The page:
> Society > International Relations  
Teiborlang T Kharsyntiew
Date of Publish: 2015-07-21

The signing of the Bangladesh, Bhutan, India and Nepal (BBIN) Motor Vehicle Agreement for the Regulation of Passenger, Personal and Cargo Vehicular Traffic is a major development. The agreement is a step towards a new sub-regional arrangement among the four BBIN countries.

 

The agreement is in line with the existing bilateral transit agreements on trade that the four countries agreed upon from time to time. This include the India-Nepal overland transit traffic agreement in 1999; India-Bhutan from 2006; and India-Bangladesh in 2010 that provides transit for India’s Northeast through Bangladesh as well as transit for Bangladesh and Nepal through India.

 

This agreement also comes in the time of an agreement to facilitate movement of people across the border through the daily bus services between Delhi-Kathmandu, Delhi-Pokhara and Varanasi-Kathmandu, and between Kolkata-Dhaka-Agartala and Dhaka-Shillong-Guwahati. Today, by virtue of India’s bilateral agreements with Nepal and Bhutan, movement of people to and from India is easy and virtually hassle-free. BBIN can thus be seen as a sub-regional arrangement for seamless flow of goods, people, and services.

 

The sub-region: An overview

The sub-region with a vibrant growth has a total population of about 1.4 billion. The following table shows the break-up.

Table 1

Country

Population

GDP Size-2014 (USD Billion)

GDP Annual Growth Rate(%)- 2014

Per Capita Income (USD)2014

Poverty Rate%  (Bhutan 2012; Bangladesh 2010; India-2011-12; Nepal 2010-11)

Literacy Rate % (2011)

Bhutan

729429

1.88

4

2037.16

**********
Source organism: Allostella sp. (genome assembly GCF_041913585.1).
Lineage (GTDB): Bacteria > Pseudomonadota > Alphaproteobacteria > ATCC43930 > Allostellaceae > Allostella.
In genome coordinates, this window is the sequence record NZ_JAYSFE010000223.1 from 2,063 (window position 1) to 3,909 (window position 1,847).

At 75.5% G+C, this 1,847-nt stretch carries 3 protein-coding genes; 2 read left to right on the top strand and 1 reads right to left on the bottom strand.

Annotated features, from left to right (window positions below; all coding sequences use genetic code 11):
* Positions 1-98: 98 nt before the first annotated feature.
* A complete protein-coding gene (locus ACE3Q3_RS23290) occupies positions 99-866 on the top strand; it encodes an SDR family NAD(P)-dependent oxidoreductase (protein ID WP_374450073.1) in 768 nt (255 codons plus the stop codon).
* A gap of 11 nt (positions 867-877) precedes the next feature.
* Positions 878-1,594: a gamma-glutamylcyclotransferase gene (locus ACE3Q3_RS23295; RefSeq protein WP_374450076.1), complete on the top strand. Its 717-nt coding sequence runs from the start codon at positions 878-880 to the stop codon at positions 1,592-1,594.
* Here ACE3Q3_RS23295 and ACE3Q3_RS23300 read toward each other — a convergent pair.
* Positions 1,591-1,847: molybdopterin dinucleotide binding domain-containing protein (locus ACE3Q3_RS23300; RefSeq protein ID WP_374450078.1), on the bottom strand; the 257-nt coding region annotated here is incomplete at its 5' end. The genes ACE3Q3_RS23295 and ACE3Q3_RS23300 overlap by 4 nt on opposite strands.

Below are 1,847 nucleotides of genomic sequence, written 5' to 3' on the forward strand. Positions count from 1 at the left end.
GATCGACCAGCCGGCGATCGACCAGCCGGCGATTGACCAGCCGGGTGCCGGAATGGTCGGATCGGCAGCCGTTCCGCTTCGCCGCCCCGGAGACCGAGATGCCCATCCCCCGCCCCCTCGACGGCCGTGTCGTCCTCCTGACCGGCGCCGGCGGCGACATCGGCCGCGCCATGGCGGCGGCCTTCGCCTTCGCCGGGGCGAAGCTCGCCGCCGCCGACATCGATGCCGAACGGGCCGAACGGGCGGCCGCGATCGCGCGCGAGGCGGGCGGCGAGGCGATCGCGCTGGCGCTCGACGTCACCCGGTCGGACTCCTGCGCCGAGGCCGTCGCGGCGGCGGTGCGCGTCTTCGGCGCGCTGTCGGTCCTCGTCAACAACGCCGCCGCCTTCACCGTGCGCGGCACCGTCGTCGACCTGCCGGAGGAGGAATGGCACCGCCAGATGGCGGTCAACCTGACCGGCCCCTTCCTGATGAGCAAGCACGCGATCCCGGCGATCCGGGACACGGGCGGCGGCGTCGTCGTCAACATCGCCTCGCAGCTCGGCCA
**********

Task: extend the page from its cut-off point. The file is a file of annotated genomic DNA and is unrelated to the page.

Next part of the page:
12

63

Bangladesh

150200000

129.86

6.12

625.34

25.6

60

India

1,210,726,932

1876.8

7.5

1165

21.9

74.4

Nepal

26494504

19.29

19.29

409.04

25.16

65.9

 

The size of its population makes the sub-region, politically charged for too long, a huge market with India’s growing at over 7.17% followed by Bangladesh’s at 6.01%, Nepal’s at 3.4%, and Bhutan’s at 4% (2014). But the trade with the world beyond is more than within the region. According to a study by the Asia-Pacific Research and Training Network on Trade of 2008, intra sub-regional trade was only about 2% of transit trade while 98% was extra-sub-regional. 

 

Despite the phenomenal economic growth in the last few years, the sub-region is among the poorest in the world. High-rises and malls beside slums underscore the disparity in income and livelihood and the rich-poor, urban-rural divide. Bangladesh, India and Nepal are yet to address the issue of poverty like Bhutan, which cut poverty by half from 23% in 2007 to 12% in 2012. Nepal has the most people living under poverty (25.16%) followed by Bangladesh (25%) and India (21.9%).

 

Similarly, literacy rate and per capita income in this sub-region is among the lowest in the world. India heads the literacy rate table with 70.4% followed by Nepal 65.9%, Bhutan 63%, and Bangladesh 60% (2011-12). Bhutan leads in per capita income at $2037.16 followed by India at $1165, Bangladesh at $635.34, and Nepal at $409.04.

 

BBIN and India’s Northeast region

BBIN sub-regions such as Bangladesh-China-India-Myanmar are sub-regional initiatives that flow out of India’s post-1990s economic liberalisation and Look East Policy. An analysis of these two sub-regional arrangements in the context of Northeast India makes it clear that while excluding Bhutan and Nepal (two regions contiguous to Northeast India), BCIM is also hostage to India’s security concern vis-á-vis China’s access to the Northeast. On the other hand, BBIN is more palatable to India’s economic and military security considering the contiguous geographical landmass and close historical and cultural ties that these countries share with each other.

 

Table 2

 

Population (2011)

GDP Size- (USD Billion)

(India 2012

Others 2014)

GDP Annual Growth Rate (%)- 2014

Per Capita Income (USD)

Nepal, Bhutan, and Bangladesh (2014)

Northeast, West Bengal, Eastern Bihar (2013)

*Approx

Poverty Rate%  (Bhutan 2012; Bangladesh 2010; India-2011-12; Nepal 2010-11)

Literacy Rate % (2011)

Bangladesh

150200000

129.86

6.12

625.34

25.6

60

Bhutan

729429

1.88

4

2037.16

12

63

West Bengal

91347736

 101.46

14.55

 902*

19.98

77.08

Eastern Bihar

17878907

 NA

 NA

183.37*

 NA

54.61

Northeast

41309262

 4.61